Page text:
Also known as derishi, prince melons are one of the four most popular types of melon in New Zealand, although a little more difficult to find than water, rock and honeydew melons.
Prince melons have a smooth pale green skin and green or orange flesh. They can be eaten by themselves as refreshing juicy fruit or used in sweet or savoury salads. It can be tricky to tell if a melon is ripe or not without cutting it open. To test if a prince melon is ready, gently press the flower end (opposite to the end where the stem grows) to see if it yields slightly. Like other melons, this low-kilojoule sweet fruit is rich in vitamin C and a source of potassium.
Probably best known as a cordial concentrate and Ribena base, fresh blackcurrants are very tart, so are often used in conjunction with other fruits in desserts, or sweetened, puréed and strained to make a cheesecake topping. But they can also be used dried in savoury dishes in the same way as other dried fruit, eg, apricots. Dried blackcurrants are also often found in hot cross buns, looking like tiny raisins. And did you know, New Zealand produces about 3 per cent of the world’s supply, making us the largest producer outside Europe?
High in vitamin C and fibre, these little beauties offer more than just their nutrients. Higher consumption of dark-coloured berries, including blackcurrants, is thought to offer a wide range of health benefits including for our heart, eyes and brain. Much of the evidence has focused on the polyphenol components in the berries, but other compounds, such as carotenoids, fibres and terpenes, may also play a role. The mechanisms for these health benefits vary from effects in the gastrointestinal tract to stimulation of anti-inflammatory responses throughout the body.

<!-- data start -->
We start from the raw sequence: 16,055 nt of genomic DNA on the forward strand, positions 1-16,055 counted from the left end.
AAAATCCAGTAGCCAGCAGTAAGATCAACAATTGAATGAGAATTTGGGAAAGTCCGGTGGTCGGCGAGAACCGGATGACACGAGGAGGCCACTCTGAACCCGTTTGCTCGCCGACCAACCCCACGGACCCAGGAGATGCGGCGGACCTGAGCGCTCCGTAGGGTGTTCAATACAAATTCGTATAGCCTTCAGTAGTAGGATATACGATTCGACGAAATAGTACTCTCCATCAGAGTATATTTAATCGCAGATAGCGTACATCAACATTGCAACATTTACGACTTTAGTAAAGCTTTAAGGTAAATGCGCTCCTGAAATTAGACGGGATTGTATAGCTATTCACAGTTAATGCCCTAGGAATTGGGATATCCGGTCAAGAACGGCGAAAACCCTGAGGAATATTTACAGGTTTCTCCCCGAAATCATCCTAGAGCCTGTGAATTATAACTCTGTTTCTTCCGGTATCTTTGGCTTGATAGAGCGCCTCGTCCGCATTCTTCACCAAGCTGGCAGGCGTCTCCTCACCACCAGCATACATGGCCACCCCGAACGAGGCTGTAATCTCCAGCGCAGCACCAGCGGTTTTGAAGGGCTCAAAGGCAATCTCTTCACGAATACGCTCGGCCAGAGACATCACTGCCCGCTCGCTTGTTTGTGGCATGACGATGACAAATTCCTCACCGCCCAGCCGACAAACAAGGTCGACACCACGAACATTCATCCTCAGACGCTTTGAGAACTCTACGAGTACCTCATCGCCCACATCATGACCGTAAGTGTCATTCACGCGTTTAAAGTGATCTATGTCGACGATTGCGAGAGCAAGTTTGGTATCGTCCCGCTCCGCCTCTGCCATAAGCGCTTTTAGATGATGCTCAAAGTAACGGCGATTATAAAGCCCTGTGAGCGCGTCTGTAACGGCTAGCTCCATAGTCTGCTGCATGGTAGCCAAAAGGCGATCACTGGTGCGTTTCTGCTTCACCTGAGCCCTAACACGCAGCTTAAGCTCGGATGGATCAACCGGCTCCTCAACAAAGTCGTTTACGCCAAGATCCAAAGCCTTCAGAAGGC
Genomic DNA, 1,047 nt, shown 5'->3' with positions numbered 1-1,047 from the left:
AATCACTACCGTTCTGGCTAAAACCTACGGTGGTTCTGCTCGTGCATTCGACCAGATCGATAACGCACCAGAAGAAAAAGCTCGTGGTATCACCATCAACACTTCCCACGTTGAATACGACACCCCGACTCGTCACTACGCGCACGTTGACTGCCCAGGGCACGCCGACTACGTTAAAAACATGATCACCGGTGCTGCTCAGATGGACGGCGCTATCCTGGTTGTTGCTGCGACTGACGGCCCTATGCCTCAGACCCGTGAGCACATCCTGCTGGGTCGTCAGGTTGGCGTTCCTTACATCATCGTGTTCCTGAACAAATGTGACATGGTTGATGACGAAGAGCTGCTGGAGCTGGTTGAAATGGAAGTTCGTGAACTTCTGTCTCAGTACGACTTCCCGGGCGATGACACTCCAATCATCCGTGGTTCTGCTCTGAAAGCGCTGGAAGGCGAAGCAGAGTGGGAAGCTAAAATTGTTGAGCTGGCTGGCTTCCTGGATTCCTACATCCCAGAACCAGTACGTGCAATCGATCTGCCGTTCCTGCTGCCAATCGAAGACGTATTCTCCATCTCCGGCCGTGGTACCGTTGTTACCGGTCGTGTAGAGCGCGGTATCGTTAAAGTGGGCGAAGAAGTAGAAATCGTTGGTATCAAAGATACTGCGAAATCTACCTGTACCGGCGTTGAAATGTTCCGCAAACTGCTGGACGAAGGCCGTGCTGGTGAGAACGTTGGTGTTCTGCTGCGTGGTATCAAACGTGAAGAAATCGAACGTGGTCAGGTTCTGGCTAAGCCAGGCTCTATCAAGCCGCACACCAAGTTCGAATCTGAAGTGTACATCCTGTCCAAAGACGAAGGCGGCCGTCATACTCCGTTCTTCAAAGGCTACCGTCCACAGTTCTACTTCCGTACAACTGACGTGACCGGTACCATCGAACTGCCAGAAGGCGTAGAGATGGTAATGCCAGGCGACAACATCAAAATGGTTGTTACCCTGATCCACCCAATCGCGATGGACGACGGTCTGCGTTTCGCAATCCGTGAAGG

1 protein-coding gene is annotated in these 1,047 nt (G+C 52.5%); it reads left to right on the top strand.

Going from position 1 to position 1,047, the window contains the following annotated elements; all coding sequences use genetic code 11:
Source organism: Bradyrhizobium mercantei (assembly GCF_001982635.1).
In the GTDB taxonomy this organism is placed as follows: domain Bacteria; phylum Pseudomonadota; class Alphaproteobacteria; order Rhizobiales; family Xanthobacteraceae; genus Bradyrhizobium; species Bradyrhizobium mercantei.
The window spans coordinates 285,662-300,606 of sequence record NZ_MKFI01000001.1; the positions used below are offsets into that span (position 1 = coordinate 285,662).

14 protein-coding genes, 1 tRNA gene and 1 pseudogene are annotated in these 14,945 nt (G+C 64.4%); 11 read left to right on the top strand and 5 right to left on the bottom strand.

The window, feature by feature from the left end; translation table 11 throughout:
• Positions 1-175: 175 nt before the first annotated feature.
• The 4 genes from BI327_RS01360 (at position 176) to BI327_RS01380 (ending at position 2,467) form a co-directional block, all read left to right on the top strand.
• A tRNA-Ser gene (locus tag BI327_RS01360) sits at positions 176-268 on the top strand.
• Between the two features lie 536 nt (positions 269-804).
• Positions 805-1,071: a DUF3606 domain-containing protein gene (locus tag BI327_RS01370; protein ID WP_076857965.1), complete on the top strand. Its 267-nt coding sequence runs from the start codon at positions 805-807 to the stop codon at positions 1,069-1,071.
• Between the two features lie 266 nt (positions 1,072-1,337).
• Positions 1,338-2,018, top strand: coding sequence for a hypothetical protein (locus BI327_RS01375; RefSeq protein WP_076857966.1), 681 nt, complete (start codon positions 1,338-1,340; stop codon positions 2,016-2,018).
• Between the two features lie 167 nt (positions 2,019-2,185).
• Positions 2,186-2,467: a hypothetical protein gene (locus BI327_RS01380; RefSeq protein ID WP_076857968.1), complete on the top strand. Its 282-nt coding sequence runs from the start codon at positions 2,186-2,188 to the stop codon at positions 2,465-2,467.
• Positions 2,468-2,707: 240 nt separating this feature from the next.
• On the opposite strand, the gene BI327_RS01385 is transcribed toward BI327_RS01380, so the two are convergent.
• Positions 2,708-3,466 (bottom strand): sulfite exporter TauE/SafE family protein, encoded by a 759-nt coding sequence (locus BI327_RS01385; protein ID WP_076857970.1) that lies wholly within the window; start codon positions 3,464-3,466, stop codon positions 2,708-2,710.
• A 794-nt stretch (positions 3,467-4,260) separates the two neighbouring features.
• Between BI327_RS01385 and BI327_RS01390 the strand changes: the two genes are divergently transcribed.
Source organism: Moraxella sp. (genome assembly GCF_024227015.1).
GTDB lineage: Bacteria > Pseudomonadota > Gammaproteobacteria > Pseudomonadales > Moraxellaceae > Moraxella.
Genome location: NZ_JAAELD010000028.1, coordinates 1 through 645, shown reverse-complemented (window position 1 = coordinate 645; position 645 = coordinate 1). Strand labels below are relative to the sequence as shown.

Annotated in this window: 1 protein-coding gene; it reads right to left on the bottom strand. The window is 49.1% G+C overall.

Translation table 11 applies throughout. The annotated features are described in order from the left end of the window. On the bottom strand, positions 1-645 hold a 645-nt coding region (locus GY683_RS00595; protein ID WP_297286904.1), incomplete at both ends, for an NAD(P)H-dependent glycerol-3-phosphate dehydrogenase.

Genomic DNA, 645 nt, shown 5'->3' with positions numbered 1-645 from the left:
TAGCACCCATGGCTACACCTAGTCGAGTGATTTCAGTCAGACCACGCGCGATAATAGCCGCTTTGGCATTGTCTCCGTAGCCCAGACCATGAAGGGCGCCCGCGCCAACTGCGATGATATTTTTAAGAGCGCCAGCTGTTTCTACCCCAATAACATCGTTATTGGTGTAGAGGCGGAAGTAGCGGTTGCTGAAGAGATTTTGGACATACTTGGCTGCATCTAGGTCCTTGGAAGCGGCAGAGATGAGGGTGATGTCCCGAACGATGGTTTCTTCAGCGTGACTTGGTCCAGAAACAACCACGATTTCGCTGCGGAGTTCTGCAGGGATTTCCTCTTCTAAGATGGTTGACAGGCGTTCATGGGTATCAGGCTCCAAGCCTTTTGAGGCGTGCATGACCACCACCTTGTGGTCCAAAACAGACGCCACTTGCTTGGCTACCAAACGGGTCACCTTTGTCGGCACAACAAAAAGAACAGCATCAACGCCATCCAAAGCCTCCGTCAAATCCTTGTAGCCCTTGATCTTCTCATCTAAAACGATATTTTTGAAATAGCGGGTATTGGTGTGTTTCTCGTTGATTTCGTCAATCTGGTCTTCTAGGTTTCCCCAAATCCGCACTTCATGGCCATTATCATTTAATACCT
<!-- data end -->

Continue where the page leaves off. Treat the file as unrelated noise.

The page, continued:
Fresh this month
(Harvested in New Zealand gardens in January)
Beetroot, broccoli, buttercup squash, butternut, green cabbage, capsicum, carrot, cauliflower, celery, courgette, cucumber, eggplant, fennel, garlic, globe artichoke, lettuce, onions, peas, potato, pumpkin, radish, runner beans, shallots, silver beet, snow peas, spinach, spring onion, sweetcorn, taro tomatoes.
Apricots, blackberries, blackcurrants, blueberries, boysenberries, cherries, figs, gooseberries, honeydew, nashi pears, nectarines, peaches, plums, prince melon, raspberries, redcurrants, rock melon, strawberries, Valencia orange, watermelon.
Basil, chives, coriander, dill, marjoram, mint, oregano, parsley, rosemary, sage, thyme.
Article sources and references
- McDougall GJ & Stewart D. 2012. Berries and Health: A review of the evidence. Environmental and Biological Science Group, The James Hutton Institute, Dundeehttps://www.hutton.ac.uk/webfm_send/741